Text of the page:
Workers under the age of 25 are considered a vulnerable working population. According to the Centers for Disease Control and Prevention’s Morbidity and Mortality Weekly Report, young workers experience a disproportionately high rate of occupational injury when compared with adult workers aged 25–44 years old. The report states being less likely to recognize workplace hazards and to voice safety concerns could be contributing factors in the injury rate of the young worker population.
Recently, a team of Canadian researchers wanted to know if this particular population was also at an increased risk of occupational exposure to carcinogens. The researchers aimed to identify not only if young workers were at risk, but also what specific sectors and occupations are linked to potential exposure. Using previous census data, they were able to determine the number of young workers by occupation. Then, they used CAREX Canada occupational carcinogen exposure data to correlate their findings.
It was found that young workers in construction, farming and other outdoor occupations were key groups that could warrant further investigation. These groups can be exposed to multiple carcinogens while on the job.
According to Ontario’s Workers Health and Safety Centre, construction workers and transportation workers are often exposed to solar radiation, silica dust, diesel engine exhaust, asbestos, wood dust and night shift work. Other outdoor workers, like ground maintenance laborers, painters, tree planters and lifeguards are at risk of exposure from pesticides, wood dust, solar radiation, and diesel engine exhaust. Laborers on farms face similar exposures as well.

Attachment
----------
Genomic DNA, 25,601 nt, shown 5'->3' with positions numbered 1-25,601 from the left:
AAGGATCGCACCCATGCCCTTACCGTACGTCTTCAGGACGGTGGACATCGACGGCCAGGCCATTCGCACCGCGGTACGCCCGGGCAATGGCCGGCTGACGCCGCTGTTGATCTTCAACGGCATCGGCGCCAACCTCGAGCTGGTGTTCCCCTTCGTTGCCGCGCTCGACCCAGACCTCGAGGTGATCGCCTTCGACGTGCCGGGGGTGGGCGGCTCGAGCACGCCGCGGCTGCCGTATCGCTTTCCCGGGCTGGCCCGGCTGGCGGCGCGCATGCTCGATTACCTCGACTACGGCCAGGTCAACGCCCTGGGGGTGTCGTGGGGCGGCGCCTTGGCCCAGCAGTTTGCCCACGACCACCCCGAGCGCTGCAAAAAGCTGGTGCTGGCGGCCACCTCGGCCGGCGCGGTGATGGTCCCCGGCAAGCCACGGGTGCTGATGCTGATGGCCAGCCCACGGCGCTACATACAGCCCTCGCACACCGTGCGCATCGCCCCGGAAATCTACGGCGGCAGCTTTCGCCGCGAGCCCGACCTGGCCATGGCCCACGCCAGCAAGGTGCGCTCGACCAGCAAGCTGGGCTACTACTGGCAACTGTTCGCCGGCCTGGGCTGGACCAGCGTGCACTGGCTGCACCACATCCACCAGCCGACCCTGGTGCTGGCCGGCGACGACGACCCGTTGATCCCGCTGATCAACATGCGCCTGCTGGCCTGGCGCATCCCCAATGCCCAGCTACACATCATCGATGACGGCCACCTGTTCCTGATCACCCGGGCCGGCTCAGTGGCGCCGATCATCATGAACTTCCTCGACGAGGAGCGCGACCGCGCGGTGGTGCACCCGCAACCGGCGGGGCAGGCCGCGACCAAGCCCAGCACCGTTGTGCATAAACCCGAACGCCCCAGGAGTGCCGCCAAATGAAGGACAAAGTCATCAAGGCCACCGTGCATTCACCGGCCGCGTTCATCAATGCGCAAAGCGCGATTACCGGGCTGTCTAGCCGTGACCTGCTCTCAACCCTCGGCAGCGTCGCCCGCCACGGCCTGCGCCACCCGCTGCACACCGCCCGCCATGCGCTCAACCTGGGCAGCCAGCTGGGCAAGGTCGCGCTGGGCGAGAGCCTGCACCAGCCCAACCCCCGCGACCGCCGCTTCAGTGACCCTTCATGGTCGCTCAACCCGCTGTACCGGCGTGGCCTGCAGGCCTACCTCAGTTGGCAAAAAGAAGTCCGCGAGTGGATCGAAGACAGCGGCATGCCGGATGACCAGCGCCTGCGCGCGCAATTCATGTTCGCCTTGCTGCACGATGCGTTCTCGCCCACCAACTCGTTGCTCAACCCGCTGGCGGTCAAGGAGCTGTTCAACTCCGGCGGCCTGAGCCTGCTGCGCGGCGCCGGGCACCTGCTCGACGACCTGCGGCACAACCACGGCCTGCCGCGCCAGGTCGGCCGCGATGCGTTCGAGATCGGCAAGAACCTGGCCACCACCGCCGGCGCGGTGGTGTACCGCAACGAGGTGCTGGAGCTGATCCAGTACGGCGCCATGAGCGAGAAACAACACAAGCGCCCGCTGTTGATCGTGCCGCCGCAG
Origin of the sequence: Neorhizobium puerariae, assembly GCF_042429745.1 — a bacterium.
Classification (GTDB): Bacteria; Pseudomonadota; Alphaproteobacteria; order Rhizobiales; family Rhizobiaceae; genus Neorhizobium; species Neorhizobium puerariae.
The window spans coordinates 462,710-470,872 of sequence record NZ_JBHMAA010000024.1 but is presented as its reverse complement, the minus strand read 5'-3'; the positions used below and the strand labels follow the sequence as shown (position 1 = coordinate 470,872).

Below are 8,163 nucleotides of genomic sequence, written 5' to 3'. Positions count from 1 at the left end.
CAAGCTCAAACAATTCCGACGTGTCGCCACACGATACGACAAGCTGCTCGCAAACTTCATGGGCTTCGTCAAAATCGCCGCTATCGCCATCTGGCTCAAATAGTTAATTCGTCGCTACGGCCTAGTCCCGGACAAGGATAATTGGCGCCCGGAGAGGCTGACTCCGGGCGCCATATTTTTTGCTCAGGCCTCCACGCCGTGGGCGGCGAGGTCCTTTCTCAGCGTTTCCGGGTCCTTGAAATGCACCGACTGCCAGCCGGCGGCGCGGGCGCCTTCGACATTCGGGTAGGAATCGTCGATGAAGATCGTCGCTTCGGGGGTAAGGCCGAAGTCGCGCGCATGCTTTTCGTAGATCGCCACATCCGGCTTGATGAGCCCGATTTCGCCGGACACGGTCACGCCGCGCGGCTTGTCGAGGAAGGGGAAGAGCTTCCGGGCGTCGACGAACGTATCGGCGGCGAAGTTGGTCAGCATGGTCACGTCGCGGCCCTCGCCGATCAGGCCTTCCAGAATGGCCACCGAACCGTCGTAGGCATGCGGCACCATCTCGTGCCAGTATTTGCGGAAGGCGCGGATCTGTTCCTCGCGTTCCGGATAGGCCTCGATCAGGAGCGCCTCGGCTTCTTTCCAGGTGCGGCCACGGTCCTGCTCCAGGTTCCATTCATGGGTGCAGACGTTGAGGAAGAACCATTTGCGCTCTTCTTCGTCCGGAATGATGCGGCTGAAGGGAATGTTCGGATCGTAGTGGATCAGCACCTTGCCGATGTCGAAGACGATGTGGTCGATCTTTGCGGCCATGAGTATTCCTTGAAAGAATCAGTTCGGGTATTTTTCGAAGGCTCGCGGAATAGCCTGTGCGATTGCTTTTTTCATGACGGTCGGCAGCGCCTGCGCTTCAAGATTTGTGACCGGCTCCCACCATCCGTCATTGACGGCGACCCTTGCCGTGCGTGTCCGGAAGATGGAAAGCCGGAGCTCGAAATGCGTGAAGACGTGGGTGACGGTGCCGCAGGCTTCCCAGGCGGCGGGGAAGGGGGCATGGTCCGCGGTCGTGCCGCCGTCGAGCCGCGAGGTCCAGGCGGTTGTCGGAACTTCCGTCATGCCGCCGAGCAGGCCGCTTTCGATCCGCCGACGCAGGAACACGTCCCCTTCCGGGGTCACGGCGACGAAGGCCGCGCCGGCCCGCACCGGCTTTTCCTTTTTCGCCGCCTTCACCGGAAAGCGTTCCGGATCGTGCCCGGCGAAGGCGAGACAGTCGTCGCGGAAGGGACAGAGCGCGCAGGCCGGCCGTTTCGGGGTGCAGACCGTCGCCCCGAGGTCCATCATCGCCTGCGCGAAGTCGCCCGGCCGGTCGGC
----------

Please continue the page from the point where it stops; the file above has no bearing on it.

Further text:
While there is no data available to develop carcinogen exposure estimates specific to young workers and exposure to carcinogens is an occupational health hazard for all workers, researchers believe that young workers are more vulnerable. Not only are they more biologically vulnerable – they are still growing physically, they have faster metabolic rates, and breathe at a faster rate – they are also vulnerable to time. When young workers are exposed to carcinogens, there is more time for latent respiratory diseases and deadly cancers to develop. And for those workers who start young, and stay in high exposure occupations, they are exposed for a longer duration then their older counterparts.
Researchers also point out that, “young workers often receive inadequate orientation and safety training [which] leads to young workers having little knowledge about hazards or strategies to mitigate risk. Young workers are more vulnerable to the effects of this lack of training compared to adult workers”. Additionally, studies regarding the use of Personal Protective Equipment, such as eye and face protection, suggest that young workers have not yet developed safe working habits, or the knowledge of which tasks require PPE.
The study has been published online in the journal Frontiers in Public Health.